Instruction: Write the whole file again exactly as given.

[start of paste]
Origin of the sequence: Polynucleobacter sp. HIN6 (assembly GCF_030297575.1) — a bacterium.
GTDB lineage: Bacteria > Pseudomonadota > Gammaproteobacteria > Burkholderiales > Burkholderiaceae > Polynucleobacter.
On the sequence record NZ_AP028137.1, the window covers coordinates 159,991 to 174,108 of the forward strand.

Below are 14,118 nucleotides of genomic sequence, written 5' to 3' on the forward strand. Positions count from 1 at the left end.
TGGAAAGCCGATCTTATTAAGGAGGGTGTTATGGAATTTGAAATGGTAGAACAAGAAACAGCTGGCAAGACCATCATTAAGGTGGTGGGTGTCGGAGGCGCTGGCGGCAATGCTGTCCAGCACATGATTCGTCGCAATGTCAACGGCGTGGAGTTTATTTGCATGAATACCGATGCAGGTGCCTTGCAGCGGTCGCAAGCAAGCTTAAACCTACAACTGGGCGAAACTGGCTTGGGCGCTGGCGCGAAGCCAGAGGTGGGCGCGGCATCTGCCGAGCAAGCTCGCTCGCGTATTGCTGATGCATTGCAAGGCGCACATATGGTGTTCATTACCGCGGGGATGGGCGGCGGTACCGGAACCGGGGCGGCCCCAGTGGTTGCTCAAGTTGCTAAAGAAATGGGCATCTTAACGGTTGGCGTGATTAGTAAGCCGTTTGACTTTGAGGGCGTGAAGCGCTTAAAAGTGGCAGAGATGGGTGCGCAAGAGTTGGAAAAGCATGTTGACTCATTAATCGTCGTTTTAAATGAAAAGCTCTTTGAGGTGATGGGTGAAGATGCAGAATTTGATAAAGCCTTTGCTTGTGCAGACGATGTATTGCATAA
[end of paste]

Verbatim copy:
Origin of the sequence: Polynucleobacter sp. HIN6 (assembly GCF_030297575.1) — a bacterium.
GTDB lineage: Bacteria > Pseudomonadota > Gammaproteobacteria > Burkholderiales > Burkholderiaceae > Polynucleobacter.
On the sequence record NZ_AP028137.1, the window covers coordinates 159,991 to 174,108 of the forward strand.

Below are 14,118 nucleotides of genomic sequence, written 5' to 3' on the forward strand. Positions count from 1 at the left end.
TGGAAAGCCGATCTTATTAAGGAGGGTGTTATGGAATTTGAAATGGTAGAACAAGAAACAGCTGGCAAGACCATCATTAAGGTGGTGGGTGTCGGAGGCGCTGGCGGCAATGCTGTCCAGCACATGATTCGTCGCAATGTCAACGGCGTGGAGTTTATTTGCATGAATACCGATGCAGGTGCCTTGCAGCGGTCGCAAGCAAGCTTAAACCTACAACTGGGCGAAACTGGCTTGGGCGCTGGCGCGAAGCCAGAGGTGGGCGCGGCATCTGCCGAGCAAGCTCGCTCGCGTATTGCTGATGCATTGCAAGGCGCACATATGGTGTTCATTACCGCGGGGATGGGCGGCGGTACCGGAACCGGGGCGGCCCCAGTGGTTGCTCAAGTTGCTAAAGAAATGGGCATCTTAACGGTTGGCGTGATTAGTAAGCCGTTTGACTTTGAGGGCGTGAAGCGCTTAAAAGTGGCAGAGATGGGTGCGCAAGAGTTGGAAAAGCATGTTGACTCATTAATCGTCGTTTTAAATGAAAAGCTCTTTGAGGTGATGGGTGAAGATGCAGAATTTGATAAAGCCTTTGCTTGTGCAGACGATGTATTGCATAA